High winds and rain hit the south Willamette Valley
EUGENE, Ore. -- A blizzard warning went into effect Sunday night for much of central Oregon and parts of Lane County, the National Weather Service said.
The warning is scheduled from 6 p.m. Sunday until the same time on Monday evening.
The rarely seen blizzard warning is only expected to hit higher elevation areas of the Cascade range and parts of Central Oregon.
Locally, a wind advisory is in effect for the lower Willamette Valley, including parts of Benton, Linn and Lane Counties. The advisory is scheduled to last until 12 p.m. Monday.
The weather service reports that gusts could be as strong as 40 miles per hour in the valley, and upwards of 60 MPH in the passes.
Officials from the Oregon Department of Transportation and Lane County Sheriff's Office say that the stormy weather could cause hazards on many of Oregon's roads. They advise people to stay off the roads Sunday night, as there have already been numerous downed trees and powerlines.More from ODOT and LCSO | Read the full wind advisoryOn Sunday night, officials from Lane and Douglas Electric have reported outages to their customers. They said that the early-evening storm front downed trees and lines across the two counties.If your power is out, call your local company to report the outage. (Numbers can be found here)
Officials sent out the blizzard warning to inform people of a weather front that could bring heavy snow and strong winds to the Cascades in eastern Lane County and central Oregon. Blizzard warnings are issued when heavy snow is expected in combination with winds over 35 mph.
Many residents in the area received a "Blizzard warning in this area" alert on their smart phones shortly after the NWS issued the warning.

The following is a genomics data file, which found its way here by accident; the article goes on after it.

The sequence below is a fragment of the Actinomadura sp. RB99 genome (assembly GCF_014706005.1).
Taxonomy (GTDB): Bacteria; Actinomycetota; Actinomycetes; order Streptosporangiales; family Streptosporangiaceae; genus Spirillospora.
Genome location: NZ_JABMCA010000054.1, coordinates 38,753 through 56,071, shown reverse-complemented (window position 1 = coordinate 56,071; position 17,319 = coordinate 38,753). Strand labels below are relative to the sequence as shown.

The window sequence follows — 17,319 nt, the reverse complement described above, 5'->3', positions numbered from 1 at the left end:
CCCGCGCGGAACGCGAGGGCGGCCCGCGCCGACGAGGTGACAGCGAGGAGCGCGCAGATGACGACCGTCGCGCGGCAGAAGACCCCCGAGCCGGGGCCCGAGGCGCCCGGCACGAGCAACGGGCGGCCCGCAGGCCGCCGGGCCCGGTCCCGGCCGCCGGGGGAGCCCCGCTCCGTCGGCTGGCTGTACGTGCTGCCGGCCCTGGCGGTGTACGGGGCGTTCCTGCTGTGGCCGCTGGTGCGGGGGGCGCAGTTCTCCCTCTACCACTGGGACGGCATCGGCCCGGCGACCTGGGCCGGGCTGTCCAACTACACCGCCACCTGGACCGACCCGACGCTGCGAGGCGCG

While the cell phone advisory did say that a blizzard was in "this area", the recipient might not actually see the stormy weather locally. The National Weather Service sends out the update to people within the county lines, even if the warning or watch affects only a portion of the county.
The possibility of high winds and snow could make for hazardous road conditions, so officials are asking people to stay off the roads if at all possible.
In the release, the NWS included Oakridge as one of the cities likely to experience stormy weather.
The weather advisory said that heavy snow is likely to fall overnight and into Monday. They added that there will likely be an accumulation of 1 to 2 feet in areas above 3,000 feet. The snow level could fall as low as 1,500 to 2,000 feet by Monday morning in eastern Lane County.
Strong winds are predicted across the northwest as southwest Washington and northwest Oregon prepare for a high wind advisory.
Coastal routes and Coast Range roads such as U.S. 101, U.S. 30, U.S. 26 and OR 6 are expected to receive the full force of these winds.
Motorists may want to delay trips on these roads or expect difficult driving conditions. Be careful and drive with caution.
Lane County Sheriff's Office advises residents to "Hunker Down":
The Lane County Sheriff's Office advises resident to stay home tonight and only travel if necessary.
The National Weather Service has issued severe weather warnings for all areas of Lane County in effect until 6 am Monday morning.
Strong winds may bring down trees, limbs and power lines making travel conditions hazardous. DO NOT touch downed power lines. If trapped in your car by a downed power line sit tight, do not touch anything until the power line has been cleared of electricity.
Residents should expect intermittent power outages. Blizzard conditions are expected in the Cascades. DO NOT travel over the passes.
Lane County Sheriff's Office Emergency Manager, Linda Cook, says, "This is a good time to hunker down and check your emergency preparedness kits".
Check ODOT's Tripcheck to check for road closures and other severe weather warnings.
Please be patient with road closures and do not try to circumvent travel routes by taking alternate routes along poorly maintainedor lesser traveled forest roads; you may get trapped on the road for several hours until emergency crews arrive.
Strong damaging winds along the coast will cause high seas, sneaker waves and debris such as logs to be washed on shore. Keep children away from the surf.